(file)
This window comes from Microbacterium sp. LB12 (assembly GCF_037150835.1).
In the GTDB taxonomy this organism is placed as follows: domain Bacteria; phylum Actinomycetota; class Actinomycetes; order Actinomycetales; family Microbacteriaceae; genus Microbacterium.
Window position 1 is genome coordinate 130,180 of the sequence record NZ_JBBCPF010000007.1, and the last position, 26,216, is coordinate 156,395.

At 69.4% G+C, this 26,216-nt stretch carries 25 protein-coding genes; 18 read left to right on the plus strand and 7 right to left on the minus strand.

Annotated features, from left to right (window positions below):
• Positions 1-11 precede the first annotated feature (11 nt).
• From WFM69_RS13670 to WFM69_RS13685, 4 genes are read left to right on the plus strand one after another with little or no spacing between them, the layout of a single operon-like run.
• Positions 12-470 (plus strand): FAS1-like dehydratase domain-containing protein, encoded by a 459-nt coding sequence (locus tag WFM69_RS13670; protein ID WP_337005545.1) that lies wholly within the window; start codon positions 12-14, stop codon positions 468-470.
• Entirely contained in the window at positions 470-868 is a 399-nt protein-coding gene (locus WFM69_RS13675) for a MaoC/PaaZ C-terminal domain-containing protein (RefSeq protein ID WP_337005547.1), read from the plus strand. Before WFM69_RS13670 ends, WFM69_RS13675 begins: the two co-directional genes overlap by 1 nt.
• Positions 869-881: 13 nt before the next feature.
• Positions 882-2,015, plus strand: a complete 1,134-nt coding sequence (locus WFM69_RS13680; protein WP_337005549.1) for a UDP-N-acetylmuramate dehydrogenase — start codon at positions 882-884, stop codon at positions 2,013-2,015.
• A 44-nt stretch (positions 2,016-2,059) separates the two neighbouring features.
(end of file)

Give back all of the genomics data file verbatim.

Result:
This window comes from Microbacterium sp. LB12 (assembly GCF_037150835.1).
In the GTDB taxonomy this organism is placed as follows: domain Bacteria; phylum Actinomycetota; class Actinomycetes; order Actinomycetales; family Microbacteriaceae; genus Microbacterium.
Window position 1 is genome coordinate 130,180 of the sequence record NZ_JBBCPF010000007.1, and the last position, 26,216, is coordinate 156,395.

At 69.4% G+C, this 26,216-nt stretch carries 25 protein-coding genes; 18 read left to right on the plus strand and 7 right to left on the minus strand.

Annotated features, from left to right (window positions below):
• Positions 1-11 precede the first annotated feature (11 nt).
• From WFM69_RS13670 to WFM69_RS13685, 4 genes are read left to right on the plus strand one after another with little or no spacing between them, the layout of a single operon-like run.
• Positions 12-470 (plus strand): FAS1-like dehydratase domain-containing protein, encoded by a 459-nt coding sequence (locus tag WFM69_RS13670; protein ID WP_337005545.1) that lies wholly within the window; start codon positions 12-14, stop codon positions 468-470.
• Entirely contained in the window at positions 470-868 is a 399-nt protein-coding gene (locus WFM69_RS13675) for a MaoC/PaaZ C-terminal domain-containing protein (RefSeq protein ID WP_337005547.1), read from the plus strand. Before WFM69_RS13670 ends, WFM69_RS13675 begins: the two co-directional genes overlap by 1 nt.
• Positions 869-881: 13 nt before the next feature.
• Positions 882-2,015, plus strand: a complete 1,134-nt coding sequence (locus WFM69_RS13680; protein WP_337005549.1) for a UDP-N-acetylmuramate dehydrogenase — start codon at positions 882-884, stop codon at positions 2,013-2,015.
• A 44-nt stretch (positions 2,016-2,059) separates the two neighbouring features.